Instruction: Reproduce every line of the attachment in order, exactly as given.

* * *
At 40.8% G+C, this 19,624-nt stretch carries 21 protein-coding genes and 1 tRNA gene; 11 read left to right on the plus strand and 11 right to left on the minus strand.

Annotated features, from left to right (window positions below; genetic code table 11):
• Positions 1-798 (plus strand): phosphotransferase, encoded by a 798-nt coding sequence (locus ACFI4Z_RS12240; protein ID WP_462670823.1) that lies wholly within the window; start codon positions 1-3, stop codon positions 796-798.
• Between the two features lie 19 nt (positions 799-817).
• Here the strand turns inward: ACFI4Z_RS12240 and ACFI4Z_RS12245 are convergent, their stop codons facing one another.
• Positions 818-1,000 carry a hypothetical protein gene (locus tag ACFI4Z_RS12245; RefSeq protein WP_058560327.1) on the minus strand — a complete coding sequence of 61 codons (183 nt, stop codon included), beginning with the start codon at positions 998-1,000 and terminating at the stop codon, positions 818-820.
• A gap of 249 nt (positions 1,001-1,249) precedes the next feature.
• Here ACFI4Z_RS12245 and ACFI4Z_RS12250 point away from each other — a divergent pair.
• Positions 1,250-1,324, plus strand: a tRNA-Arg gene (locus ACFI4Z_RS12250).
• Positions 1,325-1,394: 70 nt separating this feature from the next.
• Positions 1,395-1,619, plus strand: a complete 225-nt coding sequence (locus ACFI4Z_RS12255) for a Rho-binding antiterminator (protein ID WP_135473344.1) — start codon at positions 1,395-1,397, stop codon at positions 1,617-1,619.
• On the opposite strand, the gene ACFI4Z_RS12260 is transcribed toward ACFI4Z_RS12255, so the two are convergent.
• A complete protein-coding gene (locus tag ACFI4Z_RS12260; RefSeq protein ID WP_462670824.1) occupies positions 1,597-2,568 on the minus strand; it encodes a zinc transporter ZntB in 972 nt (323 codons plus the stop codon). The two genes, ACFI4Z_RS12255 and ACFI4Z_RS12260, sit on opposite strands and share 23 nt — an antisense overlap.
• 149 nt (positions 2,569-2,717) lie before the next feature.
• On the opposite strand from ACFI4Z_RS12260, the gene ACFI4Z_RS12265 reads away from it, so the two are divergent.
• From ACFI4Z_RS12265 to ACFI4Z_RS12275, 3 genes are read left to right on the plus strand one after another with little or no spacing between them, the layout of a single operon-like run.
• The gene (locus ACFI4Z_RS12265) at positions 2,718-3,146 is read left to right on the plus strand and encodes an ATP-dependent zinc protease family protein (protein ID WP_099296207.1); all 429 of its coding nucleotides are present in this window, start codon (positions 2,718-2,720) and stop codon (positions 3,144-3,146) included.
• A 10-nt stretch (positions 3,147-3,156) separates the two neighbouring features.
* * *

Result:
At 40.8% G+C, this 19,624-nt stretch carries 21 protein-coding genes and 1 tRNA gene; 11 read left to right on the plus strand and 11 right to left on the minus strand.

Annotated features, from left to right (window positions below; genetic code table 11):
• Positions 1-798 (plus strand): phosphotransferase, encoded by a 798-nt coding sequence (locus ACFI4Z_RS12240; protein ID WP_462670823.1) that lies wholly within the window; start codon positions 1-3, stop codon positions 796-798.
• Between the two features lie 19 nt (positions 799-817).
• Here the strand turns inward: ACFI4Z_RS12240 and ACFI4Z_RS12245 are convergent, their stop codons facing one another.
• Positions 818-1,000 carry a hypothetical protein gene (locus tag ACFI4Z_RS12245; RefSeq protein WP_058560327.1) on the minus strand — a complete coding sequence of 61 codons (183 nt, stop codon included), beginning with the start codon at positions 998-1,000 and terminating at the stop codon, positions 818-820.
• A gap of 249 nt (positions 1,001-1,249) precedes the next feature.
• Here ACFI4Z_RS12245 and ACFI4Z_RS12250 point away from each other — a divergent pair.
• Positions 1,250-1,324, plus strand: a tRNA-Arg gene (locus ACFI4Z_RS12250).
• Positions 1,325-1,394: 70 nt separating this feature from the next.
• Positions 1,395-1,619, plus strand: a complete 225-nt coding sequence (locus ACFI4Z_RS12255) for a Rho-binding antiterminator (protein ID WP_135473344.1) — start codon at positions 1,395-1,397, stop codon at positions 1,617-1,619.
• On the opposite strand, the gene ACFI4Z_RS12260 is transcribed toward ACFI4Z_RS12255, so the two are convergent.
• A complete protein-coding gene (locus tag ACFI4Z_RS12260; RefSeq protein ID WP_462670824.1) occupies positions 1,597-2,568 on the minus strand; it encodes a zinc transporter ZntB in 972 nt (323 codons plus the stop codon). The two genes, ACFI4Z_RS12255 and ACFI4Z_RS12260, sit on opposite strands and share 23 nt — an antisense overlap.
• 149 nt (positions 2,569-2,717) lie before the next feature.
• On the opposite strand from ACFI4Z_RS12260, the gene ACFI4Z_RS12265 reads away from it, so the two are divergent.
• From ACFI4Z_RS12265 to ACFI4Z_RS12275, 3 genes are read left to right on the plus strand one after another with little or no spacing between them, the layout of a single operon-like run.
• The gene (locus ACFI4Z_RS12265) at positions 2,718-3,146 is read left to right on the plus strand and encodes an ATP-dependent zinc protease family protein (protein ID WP_099296207.1); all 429 of its coding nucleotides are present in this window, start codon (positions 2,718-2,720) and stop codon (positions 3,144-3,146) included.
• A 10-nt stretch (positions 3,147-3,156) separates the two neighbouring features.